Helping kids cope with moving to a new town
Moving towns can be an exciting adventure for a young family, but without a good strategy, it can quickly get stressful. Kirsty Foster, mum of an ex-Air Force family, shares her game plan.
While our family was with the Air Force, we went through a period where we moved four times in five years. Throughout that season, we refined the following systems and techniques for packing up our possessions and relocating. I hope they will help you and your family with your big move, making it the exciting adventure it should be.
Do your research
Before you move, scour the internet for useful information about your new town. Join Facebook groups, ask local parents questions about the area, eg Where are the good playgrounds? What’s the best café? What activities are available for kids?
Find a playgroup (or similar) to attend in the first week. This will help you all feel a sense of belonging in your new community and it will allow you to meet other local families. If you have older children, find out what activities are in the area and book them in for free trials before you move. The sooner the children get back into the things they love, the happier they will be.
When choosing preschools and schools, make contact well before you arrive as there can be long waiting lists.
At times throughout this transition your children will feel anxious, bored, tired, and a lot of other challenging emotions. Do you have a kind friend or family member who could spend a couple of days supporting your family at both ends of the move? Perhaps that person could take the children out for their last day, saying farewell to their old environment and then, when you arrive at the new destination, they could take your child out exploring, leaving you to get on with the leg work of packing and unpacking.
Demonstrate a positive and relaxed attitude (fake it if you need to!)
Children take the lead from their parents. How you are feeling about the move is, without a doubt, going to rub off on them. Try not to expose the stress and turbulence of the move to your children. Attempt to only share the positive aspects of the move. If you are positive and calm, they will be too.
Your children will probably be feeling a bit nervous. Sometimes providing too much information can exacerbate these nerves. Keep them on a need-to-know basis. I like to make a photo book to read with the children every day for a month leading up to the move. It keeps them informed in an age-appropriate format and helps them (and you) look forward to the change. They are also great keepsakes to look back on in the future.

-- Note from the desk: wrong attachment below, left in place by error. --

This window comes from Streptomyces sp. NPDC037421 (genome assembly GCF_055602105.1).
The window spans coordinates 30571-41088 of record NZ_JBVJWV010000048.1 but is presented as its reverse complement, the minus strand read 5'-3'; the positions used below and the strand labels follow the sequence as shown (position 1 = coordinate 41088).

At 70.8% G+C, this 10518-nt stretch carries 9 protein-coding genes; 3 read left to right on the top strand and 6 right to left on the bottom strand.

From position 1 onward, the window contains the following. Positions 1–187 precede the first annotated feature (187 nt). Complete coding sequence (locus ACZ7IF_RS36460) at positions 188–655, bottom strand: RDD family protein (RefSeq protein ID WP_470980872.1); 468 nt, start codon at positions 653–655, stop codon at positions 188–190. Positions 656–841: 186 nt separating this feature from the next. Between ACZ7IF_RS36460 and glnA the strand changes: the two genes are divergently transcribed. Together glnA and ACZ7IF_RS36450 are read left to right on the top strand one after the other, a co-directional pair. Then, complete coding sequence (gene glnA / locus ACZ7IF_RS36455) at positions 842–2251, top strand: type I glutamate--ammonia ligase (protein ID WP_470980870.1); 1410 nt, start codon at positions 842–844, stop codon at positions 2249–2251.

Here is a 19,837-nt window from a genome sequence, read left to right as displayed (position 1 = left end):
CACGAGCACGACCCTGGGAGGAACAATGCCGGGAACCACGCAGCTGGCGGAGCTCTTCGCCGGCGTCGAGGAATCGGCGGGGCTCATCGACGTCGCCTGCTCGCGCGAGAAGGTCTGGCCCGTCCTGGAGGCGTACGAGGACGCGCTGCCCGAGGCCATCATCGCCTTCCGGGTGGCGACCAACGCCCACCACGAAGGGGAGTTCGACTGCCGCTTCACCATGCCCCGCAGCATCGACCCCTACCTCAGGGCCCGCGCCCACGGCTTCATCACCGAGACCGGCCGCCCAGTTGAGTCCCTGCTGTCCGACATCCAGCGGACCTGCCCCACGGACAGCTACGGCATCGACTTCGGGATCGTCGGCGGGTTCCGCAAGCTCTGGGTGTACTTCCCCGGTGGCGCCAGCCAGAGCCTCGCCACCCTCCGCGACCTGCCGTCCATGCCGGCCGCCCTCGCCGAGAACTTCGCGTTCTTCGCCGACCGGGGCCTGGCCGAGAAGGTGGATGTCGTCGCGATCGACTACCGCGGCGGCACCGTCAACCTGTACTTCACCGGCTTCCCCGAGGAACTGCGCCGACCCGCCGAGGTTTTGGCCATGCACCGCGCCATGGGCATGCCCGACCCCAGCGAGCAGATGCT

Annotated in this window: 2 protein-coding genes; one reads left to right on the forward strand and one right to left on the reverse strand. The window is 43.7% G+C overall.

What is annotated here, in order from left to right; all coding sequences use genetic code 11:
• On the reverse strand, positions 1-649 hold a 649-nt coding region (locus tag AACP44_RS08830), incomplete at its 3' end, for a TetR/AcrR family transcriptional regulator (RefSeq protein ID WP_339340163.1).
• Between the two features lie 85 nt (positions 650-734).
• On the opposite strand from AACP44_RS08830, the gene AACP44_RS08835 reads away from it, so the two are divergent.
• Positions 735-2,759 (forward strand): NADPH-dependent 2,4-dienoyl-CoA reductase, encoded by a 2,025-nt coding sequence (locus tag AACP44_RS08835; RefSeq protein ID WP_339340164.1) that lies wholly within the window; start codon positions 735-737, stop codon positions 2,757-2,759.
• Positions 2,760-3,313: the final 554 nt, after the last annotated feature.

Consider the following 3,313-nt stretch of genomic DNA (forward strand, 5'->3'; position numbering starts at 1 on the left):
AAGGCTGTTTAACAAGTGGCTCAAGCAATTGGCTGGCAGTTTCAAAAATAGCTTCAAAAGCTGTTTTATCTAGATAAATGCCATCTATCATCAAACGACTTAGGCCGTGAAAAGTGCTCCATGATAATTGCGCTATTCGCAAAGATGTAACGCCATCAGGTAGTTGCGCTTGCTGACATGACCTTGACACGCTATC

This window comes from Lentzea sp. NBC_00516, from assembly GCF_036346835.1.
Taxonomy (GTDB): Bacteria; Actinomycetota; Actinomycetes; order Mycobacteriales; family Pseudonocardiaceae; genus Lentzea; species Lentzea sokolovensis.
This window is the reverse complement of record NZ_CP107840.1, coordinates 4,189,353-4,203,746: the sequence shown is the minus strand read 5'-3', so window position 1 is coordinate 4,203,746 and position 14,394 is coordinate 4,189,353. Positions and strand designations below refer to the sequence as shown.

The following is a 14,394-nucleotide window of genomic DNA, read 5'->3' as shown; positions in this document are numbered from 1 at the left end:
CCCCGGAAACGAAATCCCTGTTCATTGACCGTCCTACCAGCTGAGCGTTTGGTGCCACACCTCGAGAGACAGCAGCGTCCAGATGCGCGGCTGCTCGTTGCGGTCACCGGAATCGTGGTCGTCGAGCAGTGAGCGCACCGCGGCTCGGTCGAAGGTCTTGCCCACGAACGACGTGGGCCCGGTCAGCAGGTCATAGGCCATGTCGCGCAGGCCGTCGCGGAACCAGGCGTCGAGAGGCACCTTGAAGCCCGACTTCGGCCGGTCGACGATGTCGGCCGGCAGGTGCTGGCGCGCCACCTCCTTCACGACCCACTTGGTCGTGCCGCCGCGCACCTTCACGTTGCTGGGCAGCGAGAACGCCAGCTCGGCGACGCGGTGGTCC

Here’s some ideas on what to include:
Where are we moving to?
Include a map with the new town highlighted and have photos of the local landmarks of the new town, especially playgrounds and any other fun things in the area. The children will recognise the landmarks when you arrive.
Why are we going?
Just a simple sentence to explain the reason the move is required, eg ‘Daddy has a new job in Wellington so we are moving to be closer to his new work’. Have a relevant photo, eg Daddy at his new work building.
Everyone in our family is coming
This is obvious to us, but it’s important to over-emphasise to the children that everyone in the family is moving, including the pets and the special toys. Have a photo of the family (including the pets and special toys) on this page.
Where will we live?
If possible, take the family for a visit to the new home before you move. Take photos of the child’s favourite parts of the house, eg the big garden, and display these here.
What’s fun to do at the new place?
On this page include photos of all the great attractions that are in the new town. If you pay a visit before you move, take photos of the children trying out the various places and include these too.
We will see our friends and family again soon
Your children may be feeling worried about the people they are leaving behind. Include a photo of your family Skyping a special person. This way the children will understand that they can still have a relationship with these people. If you are not moving too far away, you could explain that you can visit these people from time to time and they will come to visit you at your new house too.
When are we going?
On this last page have a countdown of days until you leave. Every day, after you have read the book, encourage your children to cross off the day. Make the last day big and bold with a star around it so they get really excited about moving day!
Coping with the post-move blues
Sometimes, a few days post-move once the novelty has worn off, children can feel a bit homesick. Before you move, ask the person your children are going to miss the most (eg Grandma), to provide special cards and maybe a small gift. Wrap them up and keep them WELL hidden until the post-move blues hit – then give your children their gifts. It’s a small gesture, but knowing that the special person was thinking of them, might be just enough to get them through the little speed bump.
Moving on up
Keep in mind that children are very adaptable. Don’t feel guilty about moving, instead think of all the amazing life skills they are gaining – such as getting out of their comfort zone, building resilience and learning how to make new friends. Moving can also bring your family closer together. You must rely on each other, be a team and show each other love and compassion.
Kirsty Foster is a mum, wife, teacher, early childhood adviser and founder of Parenting Little Learners. She offers in-home consultations and one-on-one advice on parenting. Find out more at littlelearners.site.
AS FEATURED IN ISSUE 38 OF OHbaby! MAGAZINE. CHECK OUT OTHER ARTICLES IN THIS ISSUE BELOW